Latest blog post attached - having fun with trunks.
Here is a link that might be useful: Trunk Show
Here's one -- black gum:
Nice! Looks corky.
Trunks are so under-appreciated. I wanted to include Carpinus (musclewood) but didn't like our photos. Older Carpinus have amazing trunks.
Here's another corker -- hackberry:
Can't forget Shagbark Hickory! My favorite.
Here is a link that might be useful:
This post was edited by tsugajunkie on Wed, Jul 10, 13 at 20:09
Love it! Little did I know how many trunk fans there were out there!
An underrated feature for sure!
Lilac, Musclewood, Lacebark Pine, Acer triflorum, An asian birch of some sort, bald cypress and Ulmus parvifolia
whaas what a wonderful selection!
I love trunks too! Enjoying these pics.
In my yard, pecan.
On a smaller scale, Dracaena housing Tillandsia.
In OH, Hocking Hills.
At a park in Dublin, OH.
Stewartia monadelpha. It sometimes has seedlings popping up here and there.
This post was edited by botann on Thu, Jul 11, 13 at 13:28
I used to live 2 doors down from that tree in Scioto Park in Dublin, Ohio. I took many senior and family potraits on, under and around it :)
I've lived in Florida for 5 years now but that Osage Orange tree will always be special to me.
Normally they grow upright, I always thought that maybe this one might have been struck by lightning many years ago to obtain that form. Whatever the reason, it's a beautiful tree.
Thanks for the memory :)
Oh wow that's cool! I've wondered for decades also what that tree could say about its' life if it could talk. Thanks for telling me what it is, I've wondered in passing but never followed up on finding out. That's the tree that makes hedge apples? You would be sad to see all of the empty spots in the park - and elsewhere - where ash trees used to be. My friend lives a few miles east of there and her yard went from being deep shade to tons of sun with the loss of 10 trees. The house where I used to live now has a sunny front yard (a huge part of my reason for buying it, the shady driveway,) with the loss of what was a mature ash tree. I'm so glad I moved before that, way too sad for me.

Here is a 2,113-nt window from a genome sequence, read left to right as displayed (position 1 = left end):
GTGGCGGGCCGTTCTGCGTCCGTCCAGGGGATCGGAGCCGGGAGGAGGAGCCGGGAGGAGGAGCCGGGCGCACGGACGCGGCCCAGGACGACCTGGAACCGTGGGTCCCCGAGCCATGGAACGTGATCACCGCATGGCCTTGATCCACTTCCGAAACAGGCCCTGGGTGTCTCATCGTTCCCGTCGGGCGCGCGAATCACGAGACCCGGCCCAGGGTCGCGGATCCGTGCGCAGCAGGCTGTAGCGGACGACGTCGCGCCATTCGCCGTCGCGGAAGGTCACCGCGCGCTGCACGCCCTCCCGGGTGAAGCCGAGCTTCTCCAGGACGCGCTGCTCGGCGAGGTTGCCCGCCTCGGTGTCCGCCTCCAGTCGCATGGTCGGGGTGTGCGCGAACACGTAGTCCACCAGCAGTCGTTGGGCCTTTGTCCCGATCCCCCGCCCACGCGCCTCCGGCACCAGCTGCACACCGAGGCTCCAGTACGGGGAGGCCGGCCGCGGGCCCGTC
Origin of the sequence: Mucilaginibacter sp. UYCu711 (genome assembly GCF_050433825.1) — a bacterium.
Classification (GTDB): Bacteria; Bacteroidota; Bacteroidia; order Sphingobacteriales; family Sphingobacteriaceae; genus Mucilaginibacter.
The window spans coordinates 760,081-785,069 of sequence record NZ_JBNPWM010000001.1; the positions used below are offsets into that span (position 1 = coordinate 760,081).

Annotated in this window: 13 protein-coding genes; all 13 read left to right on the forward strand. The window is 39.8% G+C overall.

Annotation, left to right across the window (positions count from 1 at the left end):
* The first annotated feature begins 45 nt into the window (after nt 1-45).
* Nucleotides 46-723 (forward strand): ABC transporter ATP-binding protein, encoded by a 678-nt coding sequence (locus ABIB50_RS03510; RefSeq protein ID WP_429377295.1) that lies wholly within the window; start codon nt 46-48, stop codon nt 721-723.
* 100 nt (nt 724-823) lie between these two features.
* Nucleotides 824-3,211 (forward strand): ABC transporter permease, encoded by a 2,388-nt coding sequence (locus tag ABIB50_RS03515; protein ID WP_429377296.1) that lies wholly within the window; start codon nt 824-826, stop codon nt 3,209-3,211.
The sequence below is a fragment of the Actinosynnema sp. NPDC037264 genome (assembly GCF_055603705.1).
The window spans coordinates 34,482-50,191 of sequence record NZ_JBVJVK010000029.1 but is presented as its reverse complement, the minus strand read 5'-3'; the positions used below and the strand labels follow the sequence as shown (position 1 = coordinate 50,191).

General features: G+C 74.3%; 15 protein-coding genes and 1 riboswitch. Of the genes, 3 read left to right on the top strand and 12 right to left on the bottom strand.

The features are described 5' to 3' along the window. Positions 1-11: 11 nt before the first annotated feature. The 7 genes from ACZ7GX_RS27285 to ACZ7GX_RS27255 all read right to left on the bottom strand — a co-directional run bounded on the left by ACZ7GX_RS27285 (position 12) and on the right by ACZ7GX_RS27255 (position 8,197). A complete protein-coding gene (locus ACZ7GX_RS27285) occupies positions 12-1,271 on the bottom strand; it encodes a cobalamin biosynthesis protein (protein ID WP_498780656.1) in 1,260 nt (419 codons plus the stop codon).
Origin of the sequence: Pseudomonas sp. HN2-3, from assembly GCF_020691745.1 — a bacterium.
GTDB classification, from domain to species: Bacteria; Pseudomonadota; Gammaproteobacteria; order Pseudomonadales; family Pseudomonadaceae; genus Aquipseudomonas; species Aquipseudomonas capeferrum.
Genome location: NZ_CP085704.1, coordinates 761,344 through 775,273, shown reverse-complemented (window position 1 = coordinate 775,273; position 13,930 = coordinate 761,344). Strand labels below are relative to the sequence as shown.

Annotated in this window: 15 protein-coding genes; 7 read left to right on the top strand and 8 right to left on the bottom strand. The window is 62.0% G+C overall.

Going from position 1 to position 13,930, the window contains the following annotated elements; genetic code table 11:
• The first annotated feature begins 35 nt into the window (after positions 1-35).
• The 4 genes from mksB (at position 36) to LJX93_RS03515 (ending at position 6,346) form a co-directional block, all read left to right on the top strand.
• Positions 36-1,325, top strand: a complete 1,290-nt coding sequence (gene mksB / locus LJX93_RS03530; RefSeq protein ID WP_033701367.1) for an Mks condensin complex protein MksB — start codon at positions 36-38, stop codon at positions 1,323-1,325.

I went back to Ohio, but my city trees were gone...
Great Pretenders reference!
This thread and your blog post target a favorite topic of mine. Thank you Sara.
I posted this pic in a thread about American Beech, but thought it might apply here as well.
Fagus grandifolia 'Diamond Bark'.
Here is another American Beech I found in a woods in Avon, Ohio a couple years ago...very similar the the Diamondbark Beech.
We moved into that house in 93 and the entire property was trees. By the time we had moved down here in 08, we had lost 2 of the biggest apple trees and a humongous cherry to lightning, we lost a 200+year old black cherry that started dying right after the city dug down the property-line on my neighbors side to put a drainage pipe from Riverside to the Scioto, coincidence? I think not. Then we lost 10 or so trees that were pulled roots and all out of the ground when a small tornado crossed the road and went down our property. Then, the last few years we were there, the emerald ash borer hit and started killing tons of trees.
I drove by on our Marion to visit relatives a few years ago and the only trees that seemed to be doing well were the white pines, spruces and walnuts.
It is sad...
Yes, it is the hedge apple (road apple) tree :)
Sequoia sempervirens, 'Cantab'.
Incense Cedar, Calocedrus decurrans.
Acer capillipes, a snake bark maple.
This tree totally outgrew it's space and I had to cut it down. This piece is headed to the woodshed.
Holy s**t, I thought that 'Cantab' was a dwarf! Mine looks like a shrub. Love the maple - at least you have a photo!
"I thought that 'Cantab' was a dwarf!"
Well, compared to the species...it is.
Sara, my 'Cantab' is 45 ft. tall. I had no idea it would get that big.
I bought it has a groundcover. One went up and I let it go. I have been moving other plants out from under it as it has grown.
I have a few seedlings from the original Acer capillipes. One is about 15 ft. tall. It's been my experience that they grow relatively fast.
You have a nasty bark inclusion in your tree. If that smaller branch is facing any targets, you may want to lighten the load on that branch or support it.
My Cantab is short, squat, 'droopy' and was grown with multiple leaders. The foliage is similar to the species or to 'Kelly's Prostrate', but 'KP' is flat, flat, flat. Mike - yours is erect and regal. Another labeling/behavioral mystery?
I have now hijacked my own post!
Here's the base of the Cantab.
Little trunks! lol
Yes! That is what my Cantab looks like - that little guy!
purpleinopp and rvird01, it was sad when I drove to Akron to see my family. The EAB is spotty in NE Ohio (much worse in C-bus from what I understand) but there were areas where it seemed like half the trees were dead (99% looked like ashes). Then a stretch where they all looked fine.
I haven't really been following the EAB story much, too heartbreaking, but believe some municipalities have chosen to remove ash trees prophylactically.
I think it was around 2006 when they found them in Dublin. I know they started preventative treatments on healthy trees and cut down the infected ones. We didn't catch the ones in our ash trees until the larva started making those trails on the bark. We had to cut down several. Last I heard tey were still fighting them :(